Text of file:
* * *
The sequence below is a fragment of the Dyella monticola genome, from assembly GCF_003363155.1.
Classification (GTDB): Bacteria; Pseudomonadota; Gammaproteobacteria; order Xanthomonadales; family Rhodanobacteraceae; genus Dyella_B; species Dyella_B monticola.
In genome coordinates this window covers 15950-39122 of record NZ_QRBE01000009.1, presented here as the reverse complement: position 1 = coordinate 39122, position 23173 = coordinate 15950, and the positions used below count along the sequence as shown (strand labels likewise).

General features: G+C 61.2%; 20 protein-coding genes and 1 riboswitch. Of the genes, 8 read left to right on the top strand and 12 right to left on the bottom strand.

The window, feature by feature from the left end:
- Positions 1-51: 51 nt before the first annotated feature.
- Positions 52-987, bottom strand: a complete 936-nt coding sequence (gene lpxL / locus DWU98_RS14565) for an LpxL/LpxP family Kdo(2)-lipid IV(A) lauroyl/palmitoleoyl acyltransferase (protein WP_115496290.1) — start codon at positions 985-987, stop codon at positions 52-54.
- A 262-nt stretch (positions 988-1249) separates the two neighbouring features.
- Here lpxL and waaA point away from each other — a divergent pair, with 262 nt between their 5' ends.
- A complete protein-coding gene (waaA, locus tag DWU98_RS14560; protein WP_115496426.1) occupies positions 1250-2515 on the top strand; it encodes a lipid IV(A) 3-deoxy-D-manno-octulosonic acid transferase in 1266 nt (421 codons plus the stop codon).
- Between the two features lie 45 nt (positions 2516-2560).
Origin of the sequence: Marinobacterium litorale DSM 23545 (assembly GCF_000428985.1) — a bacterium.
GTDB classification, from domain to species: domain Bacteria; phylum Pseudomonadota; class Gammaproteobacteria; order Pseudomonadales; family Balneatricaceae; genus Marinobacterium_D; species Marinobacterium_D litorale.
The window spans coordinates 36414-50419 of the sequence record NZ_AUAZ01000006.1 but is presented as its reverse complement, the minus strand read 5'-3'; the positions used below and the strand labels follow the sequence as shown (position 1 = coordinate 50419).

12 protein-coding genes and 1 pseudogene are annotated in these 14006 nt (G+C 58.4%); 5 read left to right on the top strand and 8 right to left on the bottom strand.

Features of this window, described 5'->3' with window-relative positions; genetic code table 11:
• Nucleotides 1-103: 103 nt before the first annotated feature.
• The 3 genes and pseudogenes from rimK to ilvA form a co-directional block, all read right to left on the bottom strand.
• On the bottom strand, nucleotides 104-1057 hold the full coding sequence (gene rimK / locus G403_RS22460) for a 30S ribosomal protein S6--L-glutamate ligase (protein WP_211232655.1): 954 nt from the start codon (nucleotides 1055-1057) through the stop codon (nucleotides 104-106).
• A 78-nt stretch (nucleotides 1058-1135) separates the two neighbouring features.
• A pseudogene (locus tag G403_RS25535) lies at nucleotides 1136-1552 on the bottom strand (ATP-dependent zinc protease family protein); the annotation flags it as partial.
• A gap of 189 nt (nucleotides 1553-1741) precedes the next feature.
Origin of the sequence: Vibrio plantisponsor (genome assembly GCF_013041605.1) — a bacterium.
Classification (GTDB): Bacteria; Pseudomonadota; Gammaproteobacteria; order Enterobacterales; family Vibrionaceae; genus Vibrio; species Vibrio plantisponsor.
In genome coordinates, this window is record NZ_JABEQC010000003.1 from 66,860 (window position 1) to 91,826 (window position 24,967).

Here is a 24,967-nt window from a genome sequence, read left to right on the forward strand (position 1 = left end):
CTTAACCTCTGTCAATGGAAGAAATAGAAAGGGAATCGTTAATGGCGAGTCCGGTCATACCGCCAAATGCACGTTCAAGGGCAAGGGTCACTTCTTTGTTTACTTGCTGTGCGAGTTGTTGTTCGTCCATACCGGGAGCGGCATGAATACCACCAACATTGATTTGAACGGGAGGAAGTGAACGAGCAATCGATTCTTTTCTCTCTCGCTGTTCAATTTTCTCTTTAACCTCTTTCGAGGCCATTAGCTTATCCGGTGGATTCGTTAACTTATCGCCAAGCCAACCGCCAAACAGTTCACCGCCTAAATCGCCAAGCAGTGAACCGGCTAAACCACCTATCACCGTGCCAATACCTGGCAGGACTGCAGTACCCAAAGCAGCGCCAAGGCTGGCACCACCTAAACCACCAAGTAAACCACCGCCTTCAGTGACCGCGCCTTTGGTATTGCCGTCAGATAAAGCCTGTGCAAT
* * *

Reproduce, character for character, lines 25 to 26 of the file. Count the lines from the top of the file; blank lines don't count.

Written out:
In genome coordinates, this window is record NZ_JABEQC010000003.1 from 66,860 (window position 1) to 91,826 (window position 24,967).

Here is a 24,967-nt window from a genome sequence, read left to right on the forward strand (position 1 = left end):